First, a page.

RWE 101 – Archiving Generics

In the context of health research, both observational studies and clinical trials are crucial for understanding disease processes, patient outcomes, and the safety and efficacy of treatments. However, due to varying regulatory requirements and standards, the archiving requirements for these types of studies are distinct. Here are some of the key differences:
[1] Regulations and Guidelines: Clinical trials as governed by a global set of ethical and scientific standards, such as ICH GCP. These standards are then adopted into law in different regions, say for instance, through the Regulation EU/536/2014, and 21 CFR 312 in the US. These rules are clear about how to manage, store, and archive data and require specific documents to prove the integrity of the trial data. They also set out how long these crucial documents should be kept (e.g., at least 25 years).
On the flip side, observational studies aren’t governed by such unified requirements when it comes to document retention and archiving. They still follow ethical guidelines and good practice principles like the Declaration of Helsinki, ISPE GPP, and STROBE guidelines, but these may not give you exact retention times or archiving mechanisms.
[2] Data Collection and Confidentiality: Clinical trials are data-rich; they collect a large amount of confidential and sensitive patient data. Regular sponsor audits and regulatory inspections mean they need to keep robust records. Observational studies, while they also handle sensitive data, usually don’t interact with patients as much and don’t face as many regulatory inspections. So, they’ve traditionally not had to maintain as meticulous records.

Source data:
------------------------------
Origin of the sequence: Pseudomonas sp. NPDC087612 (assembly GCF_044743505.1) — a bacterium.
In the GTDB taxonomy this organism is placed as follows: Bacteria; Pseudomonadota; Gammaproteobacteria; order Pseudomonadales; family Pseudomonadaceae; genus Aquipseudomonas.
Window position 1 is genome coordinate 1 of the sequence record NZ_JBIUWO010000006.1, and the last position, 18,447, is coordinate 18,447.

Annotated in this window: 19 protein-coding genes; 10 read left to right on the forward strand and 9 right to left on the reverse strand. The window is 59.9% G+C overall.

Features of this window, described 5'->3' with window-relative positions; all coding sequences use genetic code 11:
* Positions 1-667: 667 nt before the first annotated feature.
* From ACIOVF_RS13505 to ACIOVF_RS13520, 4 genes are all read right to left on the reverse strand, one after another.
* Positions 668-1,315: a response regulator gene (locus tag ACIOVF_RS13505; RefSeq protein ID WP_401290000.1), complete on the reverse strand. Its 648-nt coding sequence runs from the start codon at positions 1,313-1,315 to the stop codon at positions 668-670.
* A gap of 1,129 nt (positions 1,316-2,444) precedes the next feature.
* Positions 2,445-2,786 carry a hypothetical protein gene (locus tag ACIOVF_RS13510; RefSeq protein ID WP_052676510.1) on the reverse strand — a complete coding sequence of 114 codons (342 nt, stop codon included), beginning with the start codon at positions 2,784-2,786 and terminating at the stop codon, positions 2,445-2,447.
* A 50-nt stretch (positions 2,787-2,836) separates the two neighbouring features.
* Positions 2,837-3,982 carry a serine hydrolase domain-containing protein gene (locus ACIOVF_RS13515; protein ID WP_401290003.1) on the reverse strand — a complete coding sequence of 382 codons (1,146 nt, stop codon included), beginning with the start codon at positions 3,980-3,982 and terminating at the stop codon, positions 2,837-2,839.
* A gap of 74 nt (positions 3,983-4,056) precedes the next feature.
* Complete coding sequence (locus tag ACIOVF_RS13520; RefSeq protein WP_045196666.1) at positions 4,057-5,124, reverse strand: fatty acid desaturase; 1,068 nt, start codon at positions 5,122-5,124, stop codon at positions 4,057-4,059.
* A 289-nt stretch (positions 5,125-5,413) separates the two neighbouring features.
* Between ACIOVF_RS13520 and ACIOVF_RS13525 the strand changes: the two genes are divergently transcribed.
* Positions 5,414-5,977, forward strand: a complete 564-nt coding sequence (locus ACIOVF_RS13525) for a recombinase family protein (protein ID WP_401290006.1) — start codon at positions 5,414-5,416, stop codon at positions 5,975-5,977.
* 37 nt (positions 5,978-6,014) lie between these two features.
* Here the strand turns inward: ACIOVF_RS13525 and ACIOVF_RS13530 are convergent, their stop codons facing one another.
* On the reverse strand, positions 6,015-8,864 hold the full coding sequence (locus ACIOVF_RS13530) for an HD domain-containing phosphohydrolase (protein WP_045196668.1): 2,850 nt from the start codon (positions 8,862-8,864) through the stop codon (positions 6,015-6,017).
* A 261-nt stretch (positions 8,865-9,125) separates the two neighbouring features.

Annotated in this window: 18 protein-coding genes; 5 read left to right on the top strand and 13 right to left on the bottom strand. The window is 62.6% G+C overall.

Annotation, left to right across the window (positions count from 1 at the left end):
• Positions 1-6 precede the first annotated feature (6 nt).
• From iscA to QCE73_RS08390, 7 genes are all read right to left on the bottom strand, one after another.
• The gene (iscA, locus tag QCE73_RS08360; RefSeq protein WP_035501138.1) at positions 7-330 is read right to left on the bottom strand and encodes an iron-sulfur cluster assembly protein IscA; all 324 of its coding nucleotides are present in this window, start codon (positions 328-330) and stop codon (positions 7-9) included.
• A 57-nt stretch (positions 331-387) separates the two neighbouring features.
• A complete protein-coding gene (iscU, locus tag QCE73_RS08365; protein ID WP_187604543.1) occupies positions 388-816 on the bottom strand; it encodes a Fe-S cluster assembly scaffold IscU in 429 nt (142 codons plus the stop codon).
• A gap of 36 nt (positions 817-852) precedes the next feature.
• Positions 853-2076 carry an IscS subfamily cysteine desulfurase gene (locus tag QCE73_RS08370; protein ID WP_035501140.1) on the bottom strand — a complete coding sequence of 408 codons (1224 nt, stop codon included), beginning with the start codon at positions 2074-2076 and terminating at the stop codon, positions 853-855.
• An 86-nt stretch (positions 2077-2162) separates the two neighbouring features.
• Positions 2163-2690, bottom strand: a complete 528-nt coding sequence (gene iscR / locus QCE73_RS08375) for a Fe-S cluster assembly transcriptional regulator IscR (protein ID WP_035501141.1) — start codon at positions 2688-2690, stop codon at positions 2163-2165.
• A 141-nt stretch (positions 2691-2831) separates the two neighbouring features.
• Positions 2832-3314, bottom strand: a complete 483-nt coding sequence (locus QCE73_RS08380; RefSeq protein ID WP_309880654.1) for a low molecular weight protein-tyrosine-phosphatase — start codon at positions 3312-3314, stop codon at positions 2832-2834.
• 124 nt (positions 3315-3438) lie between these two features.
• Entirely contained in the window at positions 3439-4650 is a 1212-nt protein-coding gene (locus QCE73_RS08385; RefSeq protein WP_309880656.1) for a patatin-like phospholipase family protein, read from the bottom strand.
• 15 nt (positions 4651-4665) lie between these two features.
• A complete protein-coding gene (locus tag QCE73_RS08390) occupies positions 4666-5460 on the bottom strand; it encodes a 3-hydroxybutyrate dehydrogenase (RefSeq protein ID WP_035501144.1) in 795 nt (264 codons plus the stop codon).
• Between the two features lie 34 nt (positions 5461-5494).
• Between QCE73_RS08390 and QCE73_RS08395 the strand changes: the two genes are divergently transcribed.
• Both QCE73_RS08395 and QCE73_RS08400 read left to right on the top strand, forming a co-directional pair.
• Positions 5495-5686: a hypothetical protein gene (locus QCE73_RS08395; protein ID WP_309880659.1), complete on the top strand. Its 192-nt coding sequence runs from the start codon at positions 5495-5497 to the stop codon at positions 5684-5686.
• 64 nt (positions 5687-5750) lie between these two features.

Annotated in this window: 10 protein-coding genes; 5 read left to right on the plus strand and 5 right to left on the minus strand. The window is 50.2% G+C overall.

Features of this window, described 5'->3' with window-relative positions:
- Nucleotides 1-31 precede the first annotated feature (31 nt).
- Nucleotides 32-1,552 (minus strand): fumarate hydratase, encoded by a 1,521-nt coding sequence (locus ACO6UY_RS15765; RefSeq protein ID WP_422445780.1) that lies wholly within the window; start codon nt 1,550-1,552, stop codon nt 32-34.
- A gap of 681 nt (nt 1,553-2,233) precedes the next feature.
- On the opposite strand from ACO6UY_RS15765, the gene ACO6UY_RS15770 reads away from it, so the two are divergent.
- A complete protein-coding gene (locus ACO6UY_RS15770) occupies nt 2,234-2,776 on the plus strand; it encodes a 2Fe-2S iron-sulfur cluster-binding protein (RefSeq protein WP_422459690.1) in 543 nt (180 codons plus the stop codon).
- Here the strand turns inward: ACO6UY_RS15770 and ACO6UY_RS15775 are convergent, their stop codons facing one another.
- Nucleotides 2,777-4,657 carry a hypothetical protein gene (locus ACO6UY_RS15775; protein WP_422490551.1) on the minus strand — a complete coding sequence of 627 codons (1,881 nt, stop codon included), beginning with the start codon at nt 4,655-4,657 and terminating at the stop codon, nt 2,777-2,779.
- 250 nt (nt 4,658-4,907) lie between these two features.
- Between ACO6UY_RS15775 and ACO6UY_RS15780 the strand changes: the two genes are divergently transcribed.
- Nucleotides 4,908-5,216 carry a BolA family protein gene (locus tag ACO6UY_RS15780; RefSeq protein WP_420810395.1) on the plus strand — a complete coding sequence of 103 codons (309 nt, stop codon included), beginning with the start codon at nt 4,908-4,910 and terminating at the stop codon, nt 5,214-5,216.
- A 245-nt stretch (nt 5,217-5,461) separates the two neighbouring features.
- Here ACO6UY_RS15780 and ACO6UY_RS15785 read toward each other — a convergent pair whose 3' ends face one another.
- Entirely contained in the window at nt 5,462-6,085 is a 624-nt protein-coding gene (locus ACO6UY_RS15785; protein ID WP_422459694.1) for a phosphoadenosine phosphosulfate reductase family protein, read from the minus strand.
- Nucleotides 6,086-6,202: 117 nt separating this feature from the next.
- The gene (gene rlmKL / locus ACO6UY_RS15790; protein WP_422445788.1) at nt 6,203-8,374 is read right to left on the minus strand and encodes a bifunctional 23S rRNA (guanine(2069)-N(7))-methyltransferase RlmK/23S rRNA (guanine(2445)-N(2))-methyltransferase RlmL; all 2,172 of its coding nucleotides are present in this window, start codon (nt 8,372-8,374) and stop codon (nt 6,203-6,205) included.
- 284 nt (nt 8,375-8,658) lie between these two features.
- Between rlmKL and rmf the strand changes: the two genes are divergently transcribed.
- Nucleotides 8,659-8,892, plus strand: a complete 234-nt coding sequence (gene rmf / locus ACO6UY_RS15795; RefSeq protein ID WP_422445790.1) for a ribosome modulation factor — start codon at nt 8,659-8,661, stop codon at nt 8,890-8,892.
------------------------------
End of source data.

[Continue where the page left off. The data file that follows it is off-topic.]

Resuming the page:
[3] Data Accessibility: Clinical trial data is often more restricted in terms of who can access it and how it can be shared. This is due to both regulatory needs and commercial interests. Observational data, though, is often used for big-picture disease studies, and it’s usually designed to be more shareable – as long as it’s anonymized and ethical procedures are followed.
It’s important to remember that what I’ve explained are general patterns. The exact requirements can change based on region, the type of data you’re dealing with, and even who’s funding your work. If you need specific guidance, don’t hesitate to reach out to an expert or regulatory authority in your area.

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